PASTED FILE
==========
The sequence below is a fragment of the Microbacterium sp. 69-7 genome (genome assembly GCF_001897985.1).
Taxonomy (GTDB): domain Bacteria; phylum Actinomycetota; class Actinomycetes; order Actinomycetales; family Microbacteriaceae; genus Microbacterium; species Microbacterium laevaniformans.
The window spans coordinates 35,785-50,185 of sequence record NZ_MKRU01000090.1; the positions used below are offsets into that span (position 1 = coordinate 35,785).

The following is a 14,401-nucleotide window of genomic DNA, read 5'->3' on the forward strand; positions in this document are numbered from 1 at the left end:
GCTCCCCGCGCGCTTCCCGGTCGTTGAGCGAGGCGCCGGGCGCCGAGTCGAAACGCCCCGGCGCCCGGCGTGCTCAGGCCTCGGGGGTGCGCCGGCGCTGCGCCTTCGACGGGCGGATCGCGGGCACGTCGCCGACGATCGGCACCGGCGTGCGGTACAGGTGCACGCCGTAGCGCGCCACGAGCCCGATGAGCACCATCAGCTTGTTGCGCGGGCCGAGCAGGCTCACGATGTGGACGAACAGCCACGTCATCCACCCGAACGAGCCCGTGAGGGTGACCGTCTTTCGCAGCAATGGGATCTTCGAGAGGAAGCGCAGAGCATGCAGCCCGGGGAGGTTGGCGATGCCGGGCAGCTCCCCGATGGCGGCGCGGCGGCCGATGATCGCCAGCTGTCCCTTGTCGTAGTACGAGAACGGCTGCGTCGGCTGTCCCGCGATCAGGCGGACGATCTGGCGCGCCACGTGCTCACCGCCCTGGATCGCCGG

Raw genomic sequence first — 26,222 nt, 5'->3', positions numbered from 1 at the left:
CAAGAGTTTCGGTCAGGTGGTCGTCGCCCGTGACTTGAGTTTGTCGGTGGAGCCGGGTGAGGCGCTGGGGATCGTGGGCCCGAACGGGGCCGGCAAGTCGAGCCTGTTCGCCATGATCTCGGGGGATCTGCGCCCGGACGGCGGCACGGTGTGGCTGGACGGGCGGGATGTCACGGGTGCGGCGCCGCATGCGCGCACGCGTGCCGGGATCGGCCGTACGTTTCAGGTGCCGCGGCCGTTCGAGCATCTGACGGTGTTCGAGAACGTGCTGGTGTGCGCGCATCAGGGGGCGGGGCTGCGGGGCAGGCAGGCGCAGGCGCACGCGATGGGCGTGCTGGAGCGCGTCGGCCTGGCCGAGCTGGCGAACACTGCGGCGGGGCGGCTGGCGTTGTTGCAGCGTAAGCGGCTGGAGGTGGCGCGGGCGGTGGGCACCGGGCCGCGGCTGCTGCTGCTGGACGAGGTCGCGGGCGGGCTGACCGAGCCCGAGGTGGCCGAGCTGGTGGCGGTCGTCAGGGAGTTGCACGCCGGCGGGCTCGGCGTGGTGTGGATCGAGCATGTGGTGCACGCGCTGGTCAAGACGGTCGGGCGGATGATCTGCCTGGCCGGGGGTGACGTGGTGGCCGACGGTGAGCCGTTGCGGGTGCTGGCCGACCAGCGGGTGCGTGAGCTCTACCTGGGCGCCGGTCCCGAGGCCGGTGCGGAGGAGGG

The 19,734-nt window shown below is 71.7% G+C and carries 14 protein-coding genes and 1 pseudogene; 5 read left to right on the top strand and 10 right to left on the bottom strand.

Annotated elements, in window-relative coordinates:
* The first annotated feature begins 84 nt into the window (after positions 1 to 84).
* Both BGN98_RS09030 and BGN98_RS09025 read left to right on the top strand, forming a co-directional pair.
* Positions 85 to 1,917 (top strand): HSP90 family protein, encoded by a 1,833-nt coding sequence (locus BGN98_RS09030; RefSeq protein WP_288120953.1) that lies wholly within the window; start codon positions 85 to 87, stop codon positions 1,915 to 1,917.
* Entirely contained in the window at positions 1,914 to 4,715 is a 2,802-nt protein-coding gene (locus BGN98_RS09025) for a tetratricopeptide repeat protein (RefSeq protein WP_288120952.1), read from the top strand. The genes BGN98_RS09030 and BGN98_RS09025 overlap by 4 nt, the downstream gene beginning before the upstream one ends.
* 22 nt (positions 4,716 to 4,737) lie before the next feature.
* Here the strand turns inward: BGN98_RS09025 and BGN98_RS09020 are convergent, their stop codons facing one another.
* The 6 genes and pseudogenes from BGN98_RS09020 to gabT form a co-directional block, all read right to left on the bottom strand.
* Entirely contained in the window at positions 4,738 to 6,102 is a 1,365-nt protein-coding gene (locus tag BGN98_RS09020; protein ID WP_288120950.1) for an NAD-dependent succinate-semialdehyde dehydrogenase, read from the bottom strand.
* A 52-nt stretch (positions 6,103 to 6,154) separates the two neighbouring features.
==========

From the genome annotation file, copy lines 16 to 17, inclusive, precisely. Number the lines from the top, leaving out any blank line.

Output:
* The 6 genes and pseudogenes from BGN98_RS09020 to gabT form a co-directional block, all read right to left on the bottom strand.
* Entirely contained in the window at positions 4,738 to 6,102 is a 1,365-nt protein-coding gene (locus tag BGN98_RS09020; protein ID WP_288120950.1) for an NAD-dependent succinate-semialdehyde dehydrogenase, read from the bottom strand.